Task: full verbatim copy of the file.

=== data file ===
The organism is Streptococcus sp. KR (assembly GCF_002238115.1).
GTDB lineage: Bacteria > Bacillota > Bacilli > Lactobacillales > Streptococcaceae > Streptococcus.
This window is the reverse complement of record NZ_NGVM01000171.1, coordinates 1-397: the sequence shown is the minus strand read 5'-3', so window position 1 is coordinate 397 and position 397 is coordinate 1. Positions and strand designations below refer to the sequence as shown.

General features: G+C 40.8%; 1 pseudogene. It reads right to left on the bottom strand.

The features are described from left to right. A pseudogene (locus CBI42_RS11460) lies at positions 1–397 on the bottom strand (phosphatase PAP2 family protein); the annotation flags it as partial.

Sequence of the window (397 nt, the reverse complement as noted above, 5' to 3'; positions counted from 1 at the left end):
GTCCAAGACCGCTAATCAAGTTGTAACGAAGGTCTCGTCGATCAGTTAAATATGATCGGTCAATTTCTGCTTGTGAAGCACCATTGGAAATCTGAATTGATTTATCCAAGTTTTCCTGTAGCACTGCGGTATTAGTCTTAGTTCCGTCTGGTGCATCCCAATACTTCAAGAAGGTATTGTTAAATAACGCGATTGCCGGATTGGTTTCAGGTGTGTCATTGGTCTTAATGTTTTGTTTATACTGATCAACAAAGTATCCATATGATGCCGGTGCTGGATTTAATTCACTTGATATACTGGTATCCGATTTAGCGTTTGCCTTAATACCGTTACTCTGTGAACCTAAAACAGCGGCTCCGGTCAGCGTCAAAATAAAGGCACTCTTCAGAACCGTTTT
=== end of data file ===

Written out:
The organism is Streptococcus sp. KR (assembly GCF_002238115.1).
GTDB lineage: Bacteria > Bacillota > Bacilli > Lactobacillales > Streptococcaceae > Streptococcus.
This window is the reverse complement of record NZ_NGVM01000171.1, coordinates 1-397: the sequence shown is the minus strand read 5'-3', so window position 1 is coordinate 397 and position 397 is coordinate 1. Positions and strand designations below refer to the sequence as shown.

General features: G+C 40.8%; 1 pseudogene. It reads right to left on the bottom strand.

The features are described from left to right. A pseudogene (locus CBI42_RS11460) lies at positions 1–397 on the bottom strand (phosphatase PAP2 family protein); the annotation flags it as partial.

Sequence of the window (397 nt, the reverse complement as noted above, 5' to 3'; positions counted from 1 at the left end):
GTCCAAGACCGCTAATCAAGTTGTAACGAAGGTCTCGTCGATCAGTTAAATATGATCGGTCAATTTCTGCTTGTGAAGCACCATTGGAAATCTGAATTGATTTATCCAAGTTTTCCTGTAGCACTGCGGTATTAGTCTTAGTTCCGTCTGGTGCATCCCAATACTTCAAGAAGGTATTGTTAAATAACGCGATTGCCGGATTGGTTTCAGGTGTGTCATTGGTCTTAATGTTTTGTTTATACTGATCAACAAAGTATCCATATGATGCCGGTGCTGGATTTAATTCACTTGATATACTGGTATCCGATTTAGCGTTTGCCTTAATACCGTTACTCTGTGAACCTAAAACAGCGGCTCCGGTCAGCGTCAAAATAAAGGCACTCTTCAGAACCGTTTT